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Chocolate, the ingredient, comes in all types - typically as dark, white or milk chocolate in the form of large, hard bars, pre-measured squares or wafers. Simply melting chocolate is perfect when making a recipe with a few ounces of baking or pure chocolate, or using candy melts or chocolate chips. Tempering is done when pure chocolate will be used for making chocolate confections, such as molded chocolates or dipped centers, as well as for more extensive decorations, such as sculpted ones or ribbons.
SARAH SAYS: Milk and white chocolate are especially sensitive to heat, more than dark. White chocolate is the most delicate to work with because it contains milk solids. But, with both types, if exposed to too much heat, improperly stored or subject to moisture during melting, problems can occur.
MELTING CHOCOLATE is defined as using indirect heat to convert chocolate from a solid to a liquid, such as done when melting butter. It is done when making recipes with a couple of ounces of chocolate squares or used when tempering. Chocolate chips and compound chocolate(candy melts) can just be melted prior to using.
TEMPERING is a technique by which PURE CHOCOLATE, the ingredient, is stabilized through a carefully controlled melting-and-cooling process, allowing the cocoa butter molecules to solidify in an orderly fashion for the chocolate to harden properly, and have other positive attributes. Commercially available chocolate that you buy is already tempered, but these conditions change the minute you melt it for your own use; the molecules of fat separate (as cream separates from milk). In order to put them back together, you must temper it.
Tempering is important because it determines the final gloss, hardness and contraction of chocolate, as well as storage. At each step of the tempering process the temperature of the chocolate must be precise and uniform: even tiny variations can ruin the result. You can get around tempering by dipping chocolates, strawberries of pretzels in melted, untempered chocolate and storing them in the refrigerator to harden. Just remove them from the refrigerator a few minutes prior to serving them. The coolness of the refrigerator will stratify the cocoa fat, but remember that the chocolate may be dull in its appearance, soft and malleable, and greasy to the touch because unstable cocoa butter has a tendency to separate out.
WHEN TO MELT OR TEMPER?
|Pure Chocolate||When it is used as part of a baking or candy recipe where other ingredients are added, it is not tempered. Examples are the Chocolate Cake Recipe or the Chocolate Ganache Recipe. Another example is when making candy such as clusters or bark, where nuts and/or chopped candy are included. Small designs do not require tempering, unless you want a smooth gloss. The Peanut Butter Chocolate Truffle Recipe doesn't either, however some you'll often see tempering used for the chocolate coating as part of a truffle-making step.||Can temper. Also referred to as pure chocolate, it contains cocoa butter in its pure state, so must be tempered before using when making large chocolate decorations. enrobing or molding confections. Note that although white chocolate does not contain any cacao solids, it can be tempered since it is made of cocoa butter, and tempering has to do with cocoa butter crystals.|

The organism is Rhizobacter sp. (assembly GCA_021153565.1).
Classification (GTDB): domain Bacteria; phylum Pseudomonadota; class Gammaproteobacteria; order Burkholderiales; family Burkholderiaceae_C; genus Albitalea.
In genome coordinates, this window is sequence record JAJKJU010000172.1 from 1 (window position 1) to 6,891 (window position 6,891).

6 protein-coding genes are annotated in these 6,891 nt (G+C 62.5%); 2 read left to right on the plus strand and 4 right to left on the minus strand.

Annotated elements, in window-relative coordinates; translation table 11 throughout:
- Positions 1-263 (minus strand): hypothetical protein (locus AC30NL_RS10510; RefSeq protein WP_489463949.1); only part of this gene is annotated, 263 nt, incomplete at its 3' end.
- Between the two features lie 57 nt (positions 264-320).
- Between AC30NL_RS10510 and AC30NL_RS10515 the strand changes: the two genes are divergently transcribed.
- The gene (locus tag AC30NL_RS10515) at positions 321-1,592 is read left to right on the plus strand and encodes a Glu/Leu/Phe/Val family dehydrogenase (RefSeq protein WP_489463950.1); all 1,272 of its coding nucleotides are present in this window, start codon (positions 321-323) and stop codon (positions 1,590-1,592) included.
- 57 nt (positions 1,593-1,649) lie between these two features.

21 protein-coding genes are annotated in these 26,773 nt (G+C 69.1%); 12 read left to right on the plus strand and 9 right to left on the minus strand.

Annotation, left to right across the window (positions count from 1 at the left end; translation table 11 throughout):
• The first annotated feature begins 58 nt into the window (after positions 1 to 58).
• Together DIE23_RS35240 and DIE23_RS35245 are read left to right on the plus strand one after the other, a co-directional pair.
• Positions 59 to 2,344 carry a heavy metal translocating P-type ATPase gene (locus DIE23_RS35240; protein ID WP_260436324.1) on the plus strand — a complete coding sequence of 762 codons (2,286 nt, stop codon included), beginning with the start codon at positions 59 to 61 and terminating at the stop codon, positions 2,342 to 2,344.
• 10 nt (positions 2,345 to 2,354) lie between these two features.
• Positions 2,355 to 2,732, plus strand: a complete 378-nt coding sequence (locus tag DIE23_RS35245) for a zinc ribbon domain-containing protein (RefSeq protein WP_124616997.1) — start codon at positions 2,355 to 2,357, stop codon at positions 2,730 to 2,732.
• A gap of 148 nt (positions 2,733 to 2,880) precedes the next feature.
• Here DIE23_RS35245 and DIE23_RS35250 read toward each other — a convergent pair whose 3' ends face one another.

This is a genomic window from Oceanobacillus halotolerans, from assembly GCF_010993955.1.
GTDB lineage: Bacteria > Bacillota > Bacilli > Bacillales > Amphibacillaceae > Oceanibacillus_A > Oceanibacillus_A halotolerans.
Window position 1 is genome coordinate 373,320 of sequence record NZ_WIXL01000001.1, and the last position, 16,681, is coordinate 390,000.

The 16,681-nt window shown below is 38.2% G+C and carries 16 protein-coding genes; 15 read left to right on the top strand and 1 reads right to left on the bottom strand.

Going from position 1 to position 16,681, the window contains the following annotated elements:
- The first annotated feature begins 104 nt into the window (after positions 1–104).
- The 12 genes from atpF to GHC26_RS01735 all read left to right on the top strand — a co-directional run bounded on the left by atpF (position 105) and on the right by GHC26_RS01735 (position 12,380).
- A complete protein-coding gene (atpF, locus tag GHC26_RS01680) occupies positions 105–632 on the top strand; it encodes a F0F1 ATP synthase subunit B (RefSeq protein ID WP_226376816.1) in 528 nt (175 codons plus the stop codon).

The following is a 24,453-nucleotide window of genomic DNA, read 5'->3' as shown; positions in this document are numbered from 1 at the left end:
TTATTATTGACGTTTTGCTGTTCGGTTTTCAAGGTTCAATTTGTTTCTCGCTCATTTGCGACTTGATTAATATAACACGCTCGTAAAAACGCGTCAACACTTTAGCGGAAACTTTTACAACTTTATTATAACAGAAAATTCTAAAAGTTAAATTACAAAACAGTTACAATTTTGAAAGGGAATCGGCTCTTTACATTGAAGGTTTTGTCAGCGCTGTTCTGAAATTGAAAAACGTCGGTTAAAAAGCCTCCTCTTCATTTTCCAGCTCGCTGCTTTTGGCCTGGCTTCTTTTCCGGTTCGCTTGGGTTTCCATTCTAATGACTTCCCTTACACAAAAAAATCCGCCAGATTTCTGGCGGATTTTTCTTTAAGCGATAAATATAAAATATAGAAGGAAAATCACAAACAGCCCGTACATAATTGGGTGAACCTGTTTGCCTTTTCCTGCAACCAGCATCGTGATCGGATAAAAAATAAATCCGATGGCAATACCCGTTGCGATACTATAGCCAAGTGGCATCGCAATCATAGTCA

|Couverture||Melt for dipping. It may be difficult for some to work with.||Can temper. Couverture has a high proportion of cocoa butter and other fats, tempering is necessary to give the finished chocolates a crisp and glossy finish.|
|Pure with Added Ingredients||Tempered chocolate cannot be used for retempering if ingredients have been added to it, such as oil or cream or has been used to dip fruits in, such as strawberries; but it can be used for making ganache or in baking recipes.||Cannot temper. How to melt.|
|Chocolate Chips||When you buy the chips, they have already been mixed with other ingredients, and are not pure. They can be simply melted.||Cannot temper. How to melt.|
|Compound or Summer Coating, such as Candy Melts||Versatile, creamy and easy-to-melt wafers used for candy making-molding, dipping or coating. Not pure chocolate - They are made of sugar, milk solids, vegetable oils, flavorings and colors, plus cocoa powder, if chocolate. Melt to use. Use a squeeze bottles or disposable decorating bags. Melt candy melts in microwave on half power or defrost setting for one minute. Squeeze bag or bottle to blend. Continue to heat at 20-second intervals on half or defrost power until candy melts are completely melted. If using the decorating bag, be sure to cut the tip prior to filling candy molds.||Cannot temper. How to Melt.|
|Chocolate and Paraffin (Parawax or Cooking Wax)||Parawax is the same thing as paraffin and can be found in the grocery store, usually in the preserves section or the cake section. It is inexpensive. Some older recipes for dipped candy call for melting paraffin with chocolate to make it firmer and give it a nice sheen upon cooling, thus not considered pure chocolate. The label on most paraffin boxes state it is not for human consumption, but it is still used.
||Cannot temper. How to melt.|
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